We spend a good majority of our time inside. As a matter of fact, the Environmental Protection Agency (EPA) has estimated being indoors makes up 90% of our days. Although, the EPA also has determined your indoor air can be three to five times more polluted than outside.
That’s because our residences are tightly sealed to enhance energy efficiency. While this is fantastic for your energy expenses, it’s not so good if you’re a part of the 40% of the population with respiratory allergies.
When outdoors ventilation is restricted, pollutants like dust and volatile organic compounds (VOCs) could get captured. As a consequence, these pollutants might aggravate your allergies.
You can enhance your indoor air quality with crisp air and routine housework and vacuuming. But if you’re still having issues with symptoms when you’re at home, an air purifier could be able to provide relief.
While it can’t remove pollutants that have gotten trapped in your furniture or carpeting, it could help purify the air circulating around your residence.
And air purification has also been scientifically verified to help lower some allergic symptoms, according to the American College of Allergy, Asthma and Immunology. It could also be useful if you or someone in your household has a lung condition, including emphysema or COPD.
There are two options, a portable air purifier or a whole-home air purifier. We’ll go over the distinctions so you can determine what’s correct for your home.
Whole-House Air Purifier vs. Portable Air Purifiers
A portable air purifier is for a single room. A whole-house air purifier works alongside your HVAC equipment to purify your full residence. Some types can work by themselves when your HVAC system isn’t on.
What’s the Best Air Purifier for Allergies?
Seek an option with a High Efficiency Particulate Air (HEPA) filter. HEPA filters are used in hospitals and offer the best filtration you can buy, as they eliminate 99.97% of particles in the air.
HEPA filters are even more useful when combined with an ultraviolet (UV) germicidal light. This dynamic mixture can destroy dust, dander, pollen and mold, all of which are general allergens. For the best in air purification, evaluate a unit that also has a carbon-based filter to take care of household odors.
Avoid using an air purifier that generates ozone, which is the primary element in smog. The EPA cautions ozone may irritate respiratory problems, even when released at minor concentrations.
The Allergy and Asthma Foundation of America has made a list of questions to think over when purchasing an air purifier.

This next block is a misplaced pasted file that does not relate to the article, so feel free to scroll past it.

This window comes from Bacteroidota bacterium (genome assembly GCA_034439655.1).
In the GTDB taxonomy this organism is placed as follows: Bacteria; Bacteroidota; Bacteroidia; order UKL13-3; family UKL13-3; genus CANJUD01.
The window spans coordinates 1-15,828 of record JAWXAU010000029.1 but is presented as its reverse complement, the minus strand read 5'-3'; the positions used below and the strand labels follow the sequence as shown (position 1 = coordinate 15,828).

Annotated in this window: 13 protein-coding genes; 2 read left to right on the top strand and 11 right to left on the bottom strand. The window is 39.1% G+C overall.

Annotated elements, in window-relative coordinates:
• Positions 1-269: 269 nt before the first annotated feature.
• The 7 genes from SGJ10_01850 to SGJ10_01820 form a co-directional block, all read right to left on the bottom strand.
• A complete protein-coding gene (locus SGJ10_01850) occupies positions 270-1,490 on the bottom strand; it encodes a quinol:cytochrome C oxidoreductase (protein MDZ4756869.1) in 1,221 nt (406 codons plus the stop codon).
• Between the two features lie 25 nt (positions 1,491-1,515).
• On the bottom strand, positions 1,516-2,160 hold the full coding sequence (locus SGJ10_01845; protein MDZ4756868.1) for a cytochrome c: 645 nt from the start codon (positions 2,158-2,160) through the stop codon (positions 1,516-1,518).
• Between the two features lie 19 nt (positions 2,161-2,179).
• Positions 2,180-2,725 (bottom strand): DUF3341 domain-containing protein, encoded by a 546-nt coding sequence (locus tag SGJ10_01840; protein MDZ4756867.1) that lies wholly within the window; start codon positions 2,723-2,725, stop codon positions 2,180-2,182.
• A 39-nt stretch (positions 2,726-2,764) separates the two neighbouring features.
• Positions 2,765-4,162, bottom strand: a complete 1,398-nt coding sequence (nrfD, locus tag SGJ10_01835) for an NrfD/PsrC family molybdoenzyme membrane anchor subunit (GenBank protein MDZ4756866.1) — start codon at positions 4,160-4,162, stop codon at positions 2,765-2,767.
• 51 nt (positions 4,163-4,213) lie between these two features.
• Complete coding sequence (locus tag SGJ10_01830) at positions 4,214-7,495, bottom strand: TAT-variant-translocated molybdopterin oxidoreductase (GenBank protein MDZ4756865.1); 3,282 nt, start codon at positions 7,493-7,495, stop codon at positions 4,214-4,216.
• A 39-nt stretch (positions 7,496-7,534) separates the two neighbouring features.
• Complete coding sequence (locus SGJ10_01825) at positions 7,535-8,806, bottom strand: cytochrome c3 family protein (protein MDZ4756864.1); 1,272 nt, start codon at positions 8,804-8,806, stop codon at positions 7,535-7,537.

- What can this purifier extract from the air? What doesn’t it extract?
- What’s its clean air delivery rate? (A bigger figure means air will be freshened faster.)
- How frequently does the filter or UV bulb need to be switched? Can I do that on my own?
- How much do replacement filters or bulbs cost?
How to Decrease Seasonal Allergy Symptoms
Want to receive the top results from your new air purification unit? The Mayo Clinic suggests doing other procedures to decrease your exposure to problems that can cause seasonal allergies.
- Stay indoors and keep windows and doors sealed when pollen counts are high.
- Have someone else mow the lawn or pull weeds, since these tasks can aggravate symptoms. If you must do these chores on your own, you may want to consider trying a pollen mask. You should also bathe immediately and put on new clothes once you’re completed.
- Avoid hanging laundry outside your home.
- Use your air conditioner while indoors or while you’re on the road. Consider using a high-efficiency air filter in your house’s heating and cooling unit.
- Even out your home’s humidity levels with a whole-house dehumidifier.
- Hardwood, tile or linoleum are the best flooring types for reducing indoor allergens. If your house has carpet, add a HEPA filter on your vacuum cleaner.
Let Our Professionals Take Care of Your Indoor Air Quality Needs
Want to take the next step with getting a whole-house air purifier? Give our pros a call at 724-425-5852 or contact us online to request an appointment. We’ll help you find the right system for your residence and budget.